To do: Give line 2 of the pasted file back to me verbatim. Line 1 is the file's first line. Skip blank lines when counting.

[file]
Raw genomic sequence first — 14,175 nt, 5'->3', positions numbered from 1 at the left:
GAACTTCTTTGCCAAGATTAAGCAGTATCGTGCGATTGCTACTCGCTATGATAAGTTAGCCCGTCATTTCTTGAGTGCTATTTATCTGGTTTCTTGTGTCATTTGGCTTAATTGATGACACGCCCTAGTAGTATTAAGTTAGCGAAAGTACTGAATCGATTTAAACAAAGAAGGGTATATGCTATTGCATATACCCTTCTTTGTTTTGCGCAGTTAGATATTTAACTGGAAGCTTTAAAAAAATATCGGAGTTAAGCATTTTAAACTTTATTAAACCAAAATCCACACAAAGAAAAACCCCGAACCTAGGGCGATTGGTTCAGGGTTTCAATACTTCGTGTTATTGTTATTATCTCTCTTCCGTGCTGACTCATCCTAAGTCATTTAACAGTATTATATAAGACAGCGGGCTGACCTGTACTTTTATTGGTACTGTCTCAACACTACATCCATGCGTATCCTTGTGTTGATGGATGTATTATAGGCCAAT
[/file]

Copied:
GAACTTCTTTGCCAAGATTAAGCAGTATCGTGCGATTGCTACTCGCTATGATAAGTTAGCCCGTCATTTCTTGAGTGCTATTTATCTGGTTTCTTGTGTCATTTGGCTTAATTGATGACACGCCCTAGTAGTATTAAGTTAGCGAAAGTACTGAATCGATTTAAACAAAGAAGGGTATATGCTATTGCATATACCCTTCTTTGTTTTGCGCAGTTAGATATTTAACTGGAAGCTTTAAAAAAATATCGGAGTTAAGCATTTTAAACTTTATTAAACCAAAATCCACACAAAGAAAAACCCCGAACCTAGGGCGATTGGTTCAGGGTTTCAATACTTCGTGTTATTGTTATTATCTCTCTTCCGTGCTGACTCATCCTAAGTCATTTAACAGTATTATATAAGACAGCGGGCTGACCTGTACTTTTATTGGTACTGTCTCAACACTACATCCATGCGTATCCTTGTGTTGATGGATGTATTATAGGCCAAT